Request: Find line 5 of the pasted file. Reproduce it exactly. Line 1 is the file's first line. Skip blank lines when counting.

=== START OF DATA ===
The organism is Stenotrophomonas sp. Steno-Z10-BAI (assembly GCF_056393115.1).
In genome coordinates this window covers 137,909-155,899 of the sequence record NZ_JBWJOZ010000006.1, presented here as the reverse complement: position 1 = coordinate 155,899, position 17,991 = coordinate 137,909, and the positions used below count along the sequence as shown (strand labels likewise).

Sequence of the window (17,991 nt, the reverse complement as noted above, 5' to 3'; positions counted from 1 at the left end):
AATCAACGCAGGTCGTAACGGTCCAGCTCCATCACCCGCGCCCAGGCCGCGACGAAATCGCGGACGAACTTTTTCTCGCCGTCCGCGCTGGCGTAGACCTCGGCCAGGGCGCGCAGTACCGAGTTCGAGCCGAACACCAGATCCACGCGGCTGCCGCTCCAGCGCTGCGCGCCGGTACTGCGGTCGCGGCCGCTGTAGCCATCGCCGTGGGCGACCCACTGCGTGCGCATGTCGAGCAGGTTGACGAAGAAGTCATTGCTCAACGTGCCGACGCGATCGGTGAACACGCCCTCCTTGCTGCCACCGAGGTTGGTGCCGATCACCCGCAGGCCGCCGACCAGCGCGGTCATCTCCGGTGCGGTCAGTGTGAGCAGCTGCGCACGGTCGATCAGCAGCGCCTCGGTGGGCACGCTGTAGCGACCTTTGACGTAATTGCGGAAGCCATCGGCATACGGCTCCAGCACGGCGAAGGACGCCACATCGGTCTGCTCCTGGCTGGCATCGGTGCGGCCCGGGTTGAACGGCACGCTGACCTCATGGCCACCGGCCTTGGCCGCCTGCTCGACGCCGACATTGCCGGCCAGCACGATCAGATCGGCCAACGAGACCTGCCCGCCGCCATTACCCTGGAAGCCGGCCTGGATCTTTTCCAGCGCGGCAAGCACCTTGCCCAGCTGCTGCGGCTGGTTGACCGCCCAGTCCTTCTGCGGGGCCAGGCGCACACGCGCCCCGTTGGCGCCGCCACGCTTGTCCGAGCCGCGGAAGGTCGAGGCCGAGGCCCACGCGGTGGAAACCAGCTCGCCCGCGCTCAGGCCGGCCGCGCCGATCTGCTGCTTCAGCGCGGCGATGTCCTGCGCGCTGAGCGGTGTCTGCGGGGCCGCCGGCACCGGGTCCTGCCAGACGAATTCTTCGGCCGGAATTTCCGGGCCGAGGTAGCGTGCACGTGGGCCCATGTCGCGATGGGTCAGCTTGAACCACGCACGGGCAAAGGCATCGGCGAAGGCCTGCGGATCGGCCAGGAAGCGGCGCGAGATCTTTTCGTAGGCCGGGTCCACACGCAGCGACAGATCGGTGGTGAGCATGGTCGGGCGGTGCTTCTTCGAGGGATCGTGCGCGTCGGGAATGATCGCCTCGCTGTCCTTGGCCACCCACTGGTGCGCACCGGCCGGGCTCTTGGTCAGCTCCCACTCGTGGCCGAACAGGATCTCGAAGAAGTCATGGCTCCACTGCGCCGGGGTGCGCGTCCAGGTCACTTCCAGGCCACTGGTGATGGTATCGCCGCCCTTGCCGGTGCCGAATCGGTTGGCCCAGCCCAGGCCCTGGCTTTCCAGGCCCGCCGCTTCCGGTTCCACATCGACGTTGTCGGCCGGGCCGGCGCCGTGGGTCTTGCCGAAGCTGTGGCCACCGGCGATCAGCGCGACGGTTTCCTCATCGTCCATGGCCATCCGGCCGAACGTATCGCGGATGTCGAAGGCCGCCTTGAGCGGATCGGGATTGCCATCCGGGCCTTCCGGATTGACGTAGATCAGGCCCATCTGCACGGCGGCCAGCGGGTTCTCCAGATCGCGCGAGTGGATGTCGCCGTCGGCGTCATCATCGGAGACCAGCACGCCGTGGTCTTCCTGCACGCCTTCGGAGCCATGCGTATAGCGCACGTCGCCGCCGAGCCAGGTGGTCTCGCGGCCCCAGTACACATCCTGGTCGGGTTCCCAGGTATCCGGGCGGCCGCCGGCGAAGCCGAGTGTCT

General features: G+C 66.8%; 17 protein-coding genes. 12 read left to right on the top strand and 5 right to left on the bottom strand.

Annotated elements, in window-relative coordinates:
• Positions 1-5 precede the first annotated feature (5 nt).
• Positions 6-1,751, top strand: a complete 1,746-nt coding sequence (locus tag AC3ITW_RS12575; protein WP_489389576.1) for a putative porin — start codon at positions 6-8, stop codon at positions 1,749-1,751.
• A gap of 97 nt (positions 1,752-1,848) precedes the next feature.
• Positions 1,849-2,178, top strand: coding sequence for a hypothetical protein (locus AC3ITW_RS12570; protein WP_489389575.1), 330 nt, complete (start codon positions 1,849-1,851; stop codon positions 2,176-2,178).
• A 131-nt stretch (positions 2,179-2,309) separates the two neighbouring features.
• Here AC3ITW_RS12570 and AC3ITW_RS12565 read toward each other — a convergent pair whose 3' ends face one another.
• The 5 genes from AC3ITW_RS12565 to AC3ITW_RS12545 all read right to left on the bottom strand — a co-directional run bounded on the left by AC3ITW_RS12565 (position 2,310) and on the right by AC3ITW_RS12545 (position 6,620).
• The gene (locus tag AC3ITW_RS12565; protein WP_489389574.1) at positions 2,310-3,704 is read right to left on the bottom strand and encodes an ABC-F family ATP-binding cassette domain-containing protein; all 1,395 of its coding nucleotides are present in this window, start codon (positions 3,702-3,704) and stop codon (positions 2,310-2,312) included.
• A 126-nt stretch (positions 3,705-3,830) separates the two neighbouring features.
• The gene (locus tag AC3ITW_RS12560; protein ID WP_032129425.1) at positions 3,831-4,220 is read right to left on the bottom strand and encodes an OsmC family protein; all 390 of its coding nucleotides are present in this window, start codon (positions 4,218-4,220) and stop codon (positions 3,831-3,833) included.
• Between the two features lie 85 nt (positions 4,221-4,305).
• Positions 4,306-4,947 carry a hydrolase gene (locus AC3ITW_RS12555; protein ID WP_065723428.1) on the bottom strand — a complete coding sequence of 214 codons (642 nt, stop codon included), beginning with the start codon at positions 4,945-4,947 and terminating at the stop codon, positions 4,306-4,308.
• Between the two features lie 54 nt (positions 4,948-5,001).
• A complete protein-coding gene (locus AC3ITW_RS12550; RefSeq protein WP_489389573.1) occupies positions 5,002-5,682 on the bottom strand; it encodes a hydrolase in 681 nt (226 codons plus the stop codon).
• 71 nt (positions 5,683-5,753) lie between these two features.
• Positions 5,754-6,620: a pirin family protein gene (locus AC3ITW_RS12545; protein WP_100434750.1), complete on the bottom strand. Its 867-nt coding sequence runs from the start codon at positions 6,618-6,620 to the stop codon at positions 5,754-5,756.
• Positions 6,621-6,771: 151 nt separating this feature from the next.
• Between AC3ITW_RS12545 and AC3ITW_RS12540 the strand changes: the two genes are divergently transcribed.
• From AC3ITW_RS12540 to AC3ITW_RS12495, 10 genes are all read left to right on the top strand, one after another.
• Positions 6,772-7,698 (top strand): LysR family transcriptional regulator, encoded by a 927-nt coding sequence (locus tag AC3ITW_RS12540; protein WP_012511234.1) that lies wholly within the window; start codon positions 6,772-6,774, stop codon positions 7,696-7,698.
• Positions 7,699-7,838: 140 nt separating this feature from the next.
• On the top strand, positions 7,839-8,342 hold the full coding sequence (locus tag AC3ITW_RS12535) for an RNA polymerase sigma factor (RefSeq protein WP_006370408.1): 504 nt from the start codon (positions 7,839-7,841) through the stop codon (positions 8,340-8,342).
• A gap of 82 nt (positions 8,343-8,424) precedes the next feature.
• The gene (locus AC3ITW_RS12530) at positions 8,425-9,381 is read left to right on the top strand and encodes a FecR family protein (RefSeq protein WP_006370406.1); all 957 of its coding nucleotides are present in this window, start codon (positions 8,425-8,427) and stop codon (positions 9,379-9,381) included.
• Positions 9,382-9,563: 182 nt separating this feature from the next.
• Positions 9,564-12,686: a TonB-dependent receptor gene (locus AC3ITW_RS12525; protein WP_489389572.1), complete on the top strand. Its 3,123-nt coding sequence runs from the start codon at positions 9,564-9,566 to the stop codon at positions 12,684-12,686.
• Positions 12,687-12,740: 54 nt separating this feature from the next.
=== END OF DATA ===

General features: G+C 66.8%; 17 protein-coding genes. 12 read left to right on the top strand and 5 right to left on the bottom strand.